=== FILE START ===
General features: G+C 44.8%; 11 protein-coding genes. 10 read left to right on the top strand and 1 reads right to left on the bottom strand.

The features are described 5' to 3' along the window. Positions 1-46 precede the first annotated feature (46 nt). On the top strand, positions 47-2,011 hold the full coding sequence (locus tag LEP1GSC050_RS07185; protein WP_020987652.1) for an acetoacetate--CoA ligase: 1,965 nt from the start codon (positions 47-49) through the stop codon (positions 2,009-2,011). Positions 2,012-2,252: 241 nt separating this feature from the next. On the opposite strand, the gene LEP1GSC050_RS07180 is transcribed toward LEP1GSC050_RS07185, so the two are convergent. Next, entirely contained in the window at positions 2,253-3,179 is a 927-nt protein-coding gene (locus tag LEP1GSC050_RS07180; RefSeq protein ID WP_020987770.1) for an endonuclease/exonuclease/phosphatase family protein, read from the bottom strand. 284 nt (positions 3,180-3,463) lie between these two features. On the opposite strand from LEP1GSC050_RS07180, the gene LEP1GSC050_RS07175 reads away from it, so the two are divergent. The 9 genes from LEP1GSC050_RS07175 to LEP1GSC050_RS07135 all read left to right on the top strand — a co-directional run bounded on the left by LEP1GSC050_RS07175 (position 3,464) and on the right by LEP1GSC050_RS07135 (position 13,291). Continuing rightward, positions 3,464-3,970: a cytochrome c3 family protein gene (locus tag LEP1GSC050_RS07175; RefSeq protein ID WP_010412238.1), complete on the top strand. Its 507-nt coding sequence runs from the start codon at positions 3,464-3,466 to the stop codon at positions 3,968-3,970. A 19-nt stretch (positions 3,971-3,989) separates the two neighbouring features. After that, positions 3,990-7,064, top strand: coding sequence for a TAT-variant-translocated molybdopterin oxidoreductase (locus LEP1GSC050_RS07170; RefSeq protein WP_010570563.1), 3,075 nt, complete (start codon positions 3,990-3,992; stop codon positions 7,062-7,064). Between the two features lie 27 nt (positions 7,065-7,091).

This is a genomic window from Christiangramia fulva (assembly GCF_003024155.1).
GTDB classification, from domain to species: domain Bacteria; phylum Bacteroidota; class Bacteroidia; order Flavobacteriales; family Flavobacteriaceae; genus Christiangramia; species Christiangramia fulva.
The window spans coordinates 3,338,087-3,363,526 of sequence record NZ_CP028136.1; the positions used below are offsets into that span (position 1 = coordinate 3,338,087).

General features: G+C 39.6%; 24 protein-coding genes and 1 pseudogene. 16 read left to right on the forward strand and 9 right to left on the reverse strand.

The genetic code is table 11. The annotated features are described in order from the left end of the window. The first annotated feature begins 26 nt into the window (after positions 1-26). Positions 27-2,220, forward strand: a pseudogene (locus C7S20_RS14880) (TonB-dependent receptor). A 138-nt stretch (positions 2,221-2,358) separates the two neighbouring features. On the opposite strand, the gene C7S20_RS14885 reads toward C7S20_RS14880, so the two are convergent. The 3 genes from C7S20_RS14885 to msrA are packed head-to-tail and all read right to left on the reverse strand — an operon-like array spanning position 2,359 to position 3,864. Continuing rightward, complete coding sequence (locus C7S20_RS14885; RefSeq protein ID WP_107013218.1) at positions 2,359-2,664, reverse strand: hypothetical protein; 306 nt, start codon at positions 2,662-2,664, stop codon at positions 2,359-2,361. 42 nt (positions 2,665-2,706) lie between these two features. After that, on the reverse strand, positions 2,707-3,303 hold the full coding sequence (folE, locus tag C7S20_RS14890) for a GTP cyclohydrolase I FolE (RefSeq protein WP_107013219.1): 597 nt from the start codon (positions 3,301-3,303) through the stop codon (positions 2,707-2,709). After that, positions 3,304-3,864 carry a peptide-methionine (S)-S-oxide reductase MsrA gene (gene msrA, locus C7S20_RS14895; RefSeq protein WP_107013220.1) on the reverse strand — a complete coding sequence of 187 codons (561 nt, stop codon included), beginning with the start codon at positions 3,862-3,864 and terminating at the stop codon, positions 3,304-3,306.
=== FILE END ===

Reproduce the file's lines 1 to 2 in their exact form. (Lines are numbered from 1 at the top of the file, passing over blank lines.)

General features: G+C 44.8%; 11 protein-coding genes. 10 read left to right on the top strand and 1 reads right to left on the bottom strand.

The features are described 5' to 3' along the window. Positions 1-46 precede the first annotated feature (46 nt). On the top strand, positions 47-2,011 hold the full coding sequence (locus tag LEP1GSC050_RS07185; protein WP_020987652.1) for an acetoacetate--CoA ligase: 1,965 nt from the start codon (positions 47-49) through the stop codon (positions 2,009-2,011). Positions 2,012-2,252: 241 nt separating this feature from the next. On the opposite strand, the gene LEP1GSC050_RS07180 is transcribed toward LEP1GSC050_RS07185, so the two are convergent. Next, entirely contained in the window at positions 2,253-3,179 is a 927-nt protein-coding gene (locus tag LEP1GSC050_RS07180; RefSeq protein ID WP_020987770.1) for an endonuclease/exonuclease/phosphatase family protein, read from the bottom strand. 284 nt (positions 3,180-3,463) lie between these two features. On the opposite strand from LEP1GSC050_RS07180, the gene LEP1GSC050_RS07175 reads away from it, so the two are divergent. The 9 genes from LEP1GSC050_RS07175 to LEP1GSC050_RS07135 all read left to right on the top strand — a co-directional run bounded on the left by LEP1GSC050_RS07175 (position 3,464) and on the right by LEP1GSC050_RS07135 (position 13,291). Continuing rightward, positions 3,464-3,970: a cytochrome c3 family protein gene (locus tag LEP1GSC050_RS07175; RefSeq protein ID WP_010412238.1), complete on the top strand. Its 507-nt coding sequence runs from the start codon at positions 3,464-3,466 to the stop codon at positions 3,968-3,970. A 19-nt stretch (positions 3,971-3,989) separates the two neighbouring features. After that, positions 3,990-7,064, top strand: coding sequence for a TAT-variant-translocated molybdopterin oxidoreductase (locus LEP1GSC050_RS07170; RefSeq protein WP_010570563.1), 3,075 nt, complete (start codon positions 3,990-3,992; stop codon positions 7,062-7,064). Between the two features lie 27 nt (positions 7,065-7,091).